Color rendering index (CRI) is a measure of a lamp’s color rendering quality. Higher CRI values indicate that objects will appear more natural and viewers will be able to distinguish between different colors on those objects more easily. Table 7 shows the CRI of the under-cabinet luminaires tested by NLPIP. NLPIP staff measured the CRI of the LED under-cabinet luminaires using an integrating sphere following the IESNA LM-79 test standard. The CRI of the fluorescent luminaires was determined from the codes printed on the lamps by the manufacturers. The CRI of the xenon lamps is assumed to be 100 based upon the spectral power distribution of an incandescent filament.

Table 7. CCT of tested luminaires.
Light source Brand Model CCT on horizontal surface (K) CRI
LED GE 10408 2852 68
GE 10409 2872 68
Utilitech 283278 3111 70
Utilitech 283520 3864 73
Fluorescent GE 10113 3090 80-90
Utilitech 069486 3735 60-70
Xenon (incandescent) GE 10136 2617 100
Utilitech 283542 2525 100

The results of NLPIP testing shown in Table 7 indicate that the LED and fluorescent luminaires are available with either cool or warm light, while the xenon luminaires provide warm light.


The under-cabinet LED luminaires identified for this study have no user-replaceable parts. Instead, the entire luminaire must be replaced. Despite the fact that manufacturers sometimes claim long lifetimes of LED products (e.g., the packaging of the Utilitech 283278 lists its lifetime as 50,000 hours) and that the cost of ownership is highly dependent on the lifetime, the warranty provided by manufacturers is similar to that of the fluorescent and xenon under-cabinet luminaires, as shown in Table 6. The packaging materials of only two of the luminaires provided details of the warranty, the Utilitech 283520 and Utilitech 283542; these luminaires are warranted “to be free from defects in materials and workmanship for a period of (1) year from the date of original purchase by the consumer… [Good Earth Lighting] will repair or replace (at [their] option) the unit in the original color, and style if available, or in a similar color and style if the original item has been discontinued, without charge, exclusive of bulbs.”

Table 8. Under-cabinet luminaire warranties.
Light source Brand Model Warranty length*
LED GE 10408 3 years
GE 10409 3 years
Utilitech 283278 NS
Utilitech 283520 1 year (exclusive of bulb)
Fluorescent GE 10113 3 years (exclusive of bulb)
Utilitech 069486 1 year (exclusive of bulb)
Xenon (incandescent) GE 10136 3 years (exclusive of bulb)
Utilitech 283542 1 year (exclusive of bulb)
* NS - Information not supplied on package materials

Some luminaires offer the feature of allowing “linking” or wiring from one luminaire to the next, which can be useful when installing a row of luminaires under long cabinets. The fluorescent models come with wire leads that provide the flexibility to be wired to either a junction box, a lead with a plug, or to an adjacent luminaire.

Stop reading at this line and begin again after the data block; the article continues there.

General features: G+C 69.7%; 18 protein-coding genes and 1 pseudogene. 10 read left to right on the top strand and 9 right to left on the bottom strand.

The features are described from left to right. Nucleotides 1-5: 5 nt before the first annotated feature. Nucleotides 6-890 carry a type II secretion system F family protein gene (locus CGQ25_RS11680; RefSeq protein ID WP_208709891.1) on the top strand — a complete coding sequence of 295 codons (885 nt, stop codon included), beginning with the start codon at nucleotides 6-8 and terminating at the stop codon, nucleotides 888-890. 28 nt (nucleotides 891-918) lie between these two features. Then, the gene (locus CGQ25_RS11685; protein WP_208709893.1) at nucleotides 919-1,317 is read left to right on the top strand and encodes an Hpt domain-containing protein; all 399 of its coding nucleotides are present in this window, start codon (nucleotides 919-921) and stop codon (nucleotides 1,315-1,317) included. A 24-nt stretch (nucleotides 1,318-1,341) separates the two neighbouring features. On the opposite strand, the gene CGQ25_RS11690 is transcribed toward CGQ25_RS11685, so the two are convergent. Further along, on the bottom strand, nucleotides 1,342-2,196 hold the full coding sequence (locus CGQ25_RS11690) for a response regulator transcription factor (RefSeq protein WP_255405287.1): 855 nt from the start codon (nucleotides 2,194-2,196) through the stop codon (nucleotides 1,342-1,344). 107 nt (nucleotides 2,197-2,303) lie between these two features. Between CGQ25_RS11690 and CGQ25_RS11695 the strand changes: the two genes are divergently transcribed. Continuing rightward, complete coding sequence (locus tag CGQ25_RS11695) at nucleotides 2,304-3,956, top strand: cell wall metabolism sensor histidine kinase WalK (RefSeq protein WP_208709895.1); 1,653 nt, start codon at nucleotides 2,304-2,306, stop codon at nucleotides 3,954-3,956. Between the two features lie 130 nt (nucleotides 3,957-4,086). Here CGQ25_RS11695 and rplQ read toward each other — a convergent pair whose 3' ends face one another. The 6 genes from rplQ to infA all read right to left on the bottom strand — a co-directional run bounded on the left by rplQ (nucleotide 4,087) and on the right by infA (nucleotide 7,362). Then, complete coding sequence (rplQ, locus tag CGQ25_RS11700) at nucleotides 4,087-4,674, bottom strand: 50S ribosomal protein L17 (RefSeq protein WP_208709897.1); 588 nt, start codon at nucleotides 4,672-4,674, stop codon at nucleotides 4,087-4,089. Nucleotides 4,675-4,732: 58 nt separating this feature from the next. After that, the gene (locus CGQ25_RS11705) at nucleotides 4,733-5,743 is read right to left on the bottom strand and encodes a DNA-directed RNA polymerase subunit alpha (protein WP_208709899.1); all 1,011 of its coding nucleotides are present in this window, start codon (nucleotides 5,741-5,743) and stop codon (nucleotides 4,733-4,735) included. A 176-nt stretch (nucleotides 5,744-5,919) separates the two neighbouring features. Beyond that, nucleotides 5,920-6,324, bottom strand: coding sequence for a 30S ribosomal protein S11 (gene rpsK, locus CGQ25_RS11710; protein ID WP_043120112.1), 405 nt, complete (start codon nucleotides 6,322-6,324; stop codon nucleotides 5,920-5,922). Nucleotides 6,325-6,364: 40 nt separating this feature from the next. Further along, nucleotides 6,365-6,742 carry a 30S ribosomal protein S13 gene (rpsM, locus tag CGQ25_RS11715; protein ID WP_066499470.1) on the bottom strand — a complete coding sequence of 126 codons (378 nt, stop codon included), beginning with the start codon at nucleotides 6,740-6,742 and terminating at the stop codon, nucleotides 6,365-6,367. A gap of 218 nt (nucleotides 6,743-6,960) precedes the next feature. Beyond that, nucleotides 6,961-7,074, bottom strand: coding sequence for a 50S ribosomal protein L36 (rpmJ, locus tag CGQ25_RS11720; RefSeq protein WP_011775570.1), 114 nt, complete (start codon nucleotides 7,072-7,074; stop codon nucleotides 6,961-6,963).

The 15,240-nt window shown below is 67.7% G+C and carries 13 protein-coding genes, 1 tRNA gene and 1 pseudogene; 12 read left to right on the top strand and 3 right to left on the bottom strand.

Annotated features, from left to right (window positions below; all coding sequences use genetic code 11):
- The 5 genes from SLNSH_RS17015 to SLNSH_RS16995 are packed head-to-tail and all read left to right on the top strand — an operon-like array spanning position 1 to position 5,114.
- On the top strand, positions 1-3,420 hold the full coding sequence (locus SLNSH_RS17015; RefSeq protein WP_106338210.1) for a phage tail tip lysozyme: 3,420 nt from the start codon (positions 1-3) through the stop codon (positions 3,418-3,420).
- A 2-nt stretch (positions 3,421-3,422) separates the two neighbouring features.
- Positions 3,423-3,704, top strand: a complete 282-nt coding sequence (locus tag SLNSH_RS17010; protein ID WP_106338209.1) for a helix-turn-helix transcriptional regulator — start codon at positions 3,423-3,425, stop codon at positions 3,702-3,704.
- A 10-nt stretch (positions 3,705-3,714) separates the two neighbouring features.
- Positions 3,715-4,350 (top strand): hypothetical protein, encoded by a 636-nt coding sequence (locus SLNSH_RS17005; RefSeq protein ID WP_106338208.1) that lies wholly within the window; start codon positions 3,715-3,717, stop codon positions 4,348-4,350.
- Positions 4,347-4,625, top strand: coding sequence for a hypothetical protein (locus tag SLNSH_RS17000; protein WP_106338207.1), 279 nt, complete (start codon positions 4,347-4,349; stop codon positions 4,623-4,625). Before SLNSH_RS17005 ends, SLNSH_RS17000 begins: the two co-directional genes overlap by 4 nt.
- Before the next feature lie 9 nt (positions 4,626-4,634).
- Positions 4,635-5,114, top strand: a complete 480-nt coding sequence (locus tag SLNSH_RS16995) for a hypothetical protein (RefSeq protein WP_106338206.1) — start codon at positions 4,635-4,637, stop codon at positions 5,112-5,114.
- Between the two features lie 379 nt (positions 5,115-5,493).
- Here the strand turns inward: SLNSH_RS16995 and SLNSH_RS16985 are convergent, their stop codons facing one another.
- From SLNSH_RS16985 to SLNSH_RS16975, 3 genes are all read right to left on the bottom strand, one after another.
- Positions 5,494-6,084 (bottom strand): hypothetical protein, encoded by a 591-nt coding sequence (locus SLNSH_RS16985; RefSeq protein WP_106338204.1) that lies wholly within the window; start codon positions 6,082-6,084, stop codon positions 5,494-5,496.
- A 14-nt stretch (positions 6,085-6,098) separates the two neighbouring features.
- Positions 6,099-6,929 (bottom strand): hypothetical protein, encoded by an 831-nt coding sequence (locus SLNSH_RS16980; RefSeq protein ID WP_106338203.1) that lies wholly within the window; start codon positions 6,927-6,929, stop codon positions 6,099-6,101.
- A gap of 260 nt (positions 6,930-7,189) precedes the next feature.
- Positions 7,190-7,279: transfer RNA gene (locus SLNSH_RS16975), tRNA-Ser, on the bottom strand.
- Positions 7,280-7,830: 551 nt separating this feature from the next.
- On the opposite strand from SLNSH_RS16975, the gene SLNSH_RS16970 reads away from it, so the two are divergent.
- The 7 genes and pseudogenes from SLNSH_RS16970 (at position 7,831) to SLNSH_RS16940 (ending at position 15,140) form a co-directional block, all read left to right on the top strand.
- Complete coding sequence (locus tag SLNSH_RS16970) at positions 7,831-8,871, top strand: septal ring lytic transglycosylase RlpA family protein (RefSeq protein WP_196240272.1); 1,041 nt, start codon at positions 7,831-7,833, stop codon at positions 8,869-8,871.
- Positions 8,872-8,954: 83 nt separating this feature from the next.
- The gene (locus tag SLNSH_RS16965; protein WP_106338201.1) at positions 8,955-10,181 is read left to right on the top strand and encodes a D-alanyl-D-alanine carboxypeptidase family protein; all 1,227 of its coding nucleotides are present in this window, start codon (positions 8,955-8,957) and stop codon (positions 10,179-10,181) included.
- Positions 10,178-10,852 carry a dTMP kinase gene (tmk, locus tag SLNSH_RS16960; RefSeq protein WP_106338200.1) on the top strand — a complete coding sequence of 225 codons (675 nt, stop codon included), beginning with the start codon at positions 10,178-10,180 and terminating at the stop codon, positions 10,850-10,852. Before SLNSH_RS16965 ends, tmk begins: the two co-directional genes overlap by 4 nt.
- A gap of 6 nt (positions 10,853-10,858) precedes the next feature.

Table 9. Under-cabinet luminaires' ability to electrically link to one another.
Light source Brand Model Linking ability?
LED GE 10408 Yes, built-in socket
GE 10409 Yes, built-in socket
Utilitech 283278 No
Utilitech 283520 No
Fluorescent GE 10113 Yes, direct wire
Utilitech 069486 Yes, direct wire
Xenon (incandescent) GE 10136 Yes, built-in socket
Utilitech 283542 Yes, built-in socket

None of the luminaires tested come with continuous dimming controls built in. The Utilitech 283542 can be turned on to a high or low setting.

NLPIP recommends using under-cabinet luminaires with a built-in dimmer switch or bilevel switch in order to give the user the flexibility to find a pleasing light level. Also, operating the luminaire at lower illumination levels when possible will save energy.


The Utilitech 283542 is capable of tilting forward or backward to aim the light. The light distribution of other luminaires has a fixed direction — directly down toward the horizontal application area (countertop).


Objects illuminated by under-cabinet luminaires with multiple lamps create multiple shadows on the counter surface, as shown in Figure 5, which some may find to be aesthetically displeasing. These discrete multiple shadows (left) are created by all of the LED models and the GE 10136 xenon model. The two fluorescent luminaires have lower-luminance light sources and a diffuser, so they create softer, graded shadows (right). The Utilitech 283542 is an intermediate case; sandblasted glass over the three halogen lamps provides a moderate amount of diffusion.

Figure 5. Discrete vs. soft shadows.

Discrete vs. soft shadows (click for larger image)
© 2010 Rensselaer Polytechnic Institute. All rights reserved. Next Next

Rensselaer Polytechnic Institute
LRC Intranet Web mail Lighting Research Center